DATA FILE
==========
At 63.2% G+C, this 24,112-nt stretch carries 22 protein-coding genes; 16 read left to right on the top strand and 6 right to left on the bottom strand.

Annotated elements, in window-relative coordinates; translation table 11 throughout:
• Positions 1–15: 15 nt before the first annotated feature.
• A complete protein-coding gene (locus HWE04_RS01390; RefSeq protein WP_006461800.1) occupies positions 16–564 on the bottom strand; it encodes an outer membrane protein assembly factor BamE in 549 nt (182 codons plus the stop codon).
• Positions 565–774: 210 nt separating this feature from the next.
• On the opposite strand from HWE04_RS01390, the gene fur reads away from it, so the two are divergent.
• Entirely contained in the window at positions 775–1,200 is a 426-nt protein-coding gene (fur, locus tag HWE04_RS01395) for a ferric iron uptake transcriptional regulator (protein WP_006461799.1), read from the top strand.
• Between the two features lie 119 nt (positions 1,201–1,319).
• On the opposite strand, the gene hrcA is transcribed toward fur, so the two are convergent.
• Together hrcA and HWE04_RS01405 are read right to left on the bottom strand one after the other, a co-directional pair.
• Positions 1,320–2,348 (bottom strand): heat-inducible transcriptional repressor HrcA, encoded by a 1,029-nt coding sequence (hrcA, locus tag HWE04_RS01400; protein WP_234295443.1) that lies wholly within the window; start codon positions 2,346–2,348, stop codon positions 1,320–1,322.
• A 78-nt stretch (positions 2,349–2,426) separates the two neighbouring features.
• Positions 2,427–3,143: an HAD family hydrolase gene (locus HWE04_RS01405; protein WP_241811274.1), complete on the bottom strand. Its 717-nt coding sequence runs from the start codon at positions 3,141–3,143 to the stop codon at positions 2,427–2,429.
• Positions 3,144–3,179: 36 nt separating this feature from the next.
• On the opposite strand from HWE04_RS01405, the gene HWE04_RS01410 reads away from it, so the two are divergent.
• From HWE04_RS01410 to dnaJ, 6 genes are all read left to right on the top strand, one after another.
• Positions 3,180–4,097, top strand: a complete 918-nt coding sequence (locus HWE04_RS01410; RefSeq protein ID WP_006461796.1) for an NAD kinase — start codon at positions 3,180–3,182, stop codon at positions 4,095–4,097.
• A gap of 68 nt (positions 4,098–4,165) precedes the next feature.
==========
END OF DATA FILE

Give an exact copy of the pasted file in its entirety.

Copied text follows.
At 63.2% G+C, this 24,112-nt stretch carries 22 protein-coding genes; 16 read left to right on the top strand and 6 right to left on the bottom strand.

Annotated elements, in window-relative coordinates; translation table 11 throughout:
• Positions 1–15: 15 nt before the first annotated feature.
• A complete protein-coding gene (locus HWE04_RS01390; RefSeq protein WP_006461800.1) occupies positions 16–564 on the bottom strand; it encodes an outer membrane protein assembly factor BamE in 549 nt (182 codons plus the stop codon).
• Positions 565–774: 210 nt separating this feature from the next.
• On the opposite strand from HWE04_RS01390, the gene fur reads away from it, so the two are divergent.
• Entirely contained in the window at positions 775–1,200 is a 426-nt protein-coding gene (fur, locus tag HWE04_RS01395) for a ferric iron uptake transcriptional regulator (protein WP_006461799.1), read from the top strand.
• Between the two features lie 119 nt (positions 1,201–1,319).
• On the opposite strand, the gene hrcA is transcribed toward fur, so the two are convergent.
• Together hrcA and HWE04_RS01405 are read right to left on the bottom strand one after the other, a co-directional pair.
• Positions 1,320–2,348 (bottom strand): heat-inducible transcriptional repressor HrcA, encoded by a 1,029-nt coding sequence (hrcA, locus tag HWE04_RS01400; protein WP_234295443.1) that lies wholly within the window; start codon positions 2,346–2,348, stop codon positions 1,320–1,322.
• A 78-nt stretch (positions 2,349–2,426) separates the two neighbouring features.
• Positions 2,427–3,143: an HAD family hydrolase gene (locus HWE04_RS01405; protein WP_241811274.1), complete on the bottom strand. Its 717-nt coding sequence runs from the start codon at positions 3,141–3,143 to the stop codon at positions 2,427–2,429.
• Positions 3,144–3,179: 36 nt separating this feature from the next.
• On the opposite strand from HWE04_RS01405, the gene HWE04_RS01410 reads away from it, so the two are divergent.
• From HWE04_RS01410 to dnaJ, 6 genes are all read left to right on the top strand, one after another.
• Positions 3,180–4,097, top strand: a complete 918-nt coding sequence (locus HWE04_RS01410; RefSeq protein ID WP_006461796.1) for an NAD kinase — start codon at positions 3,180–3,182, stop codon at positions 4,095–4,097.
• A gap of 68 nt (positions 4,098–4,165) precedes the next feature.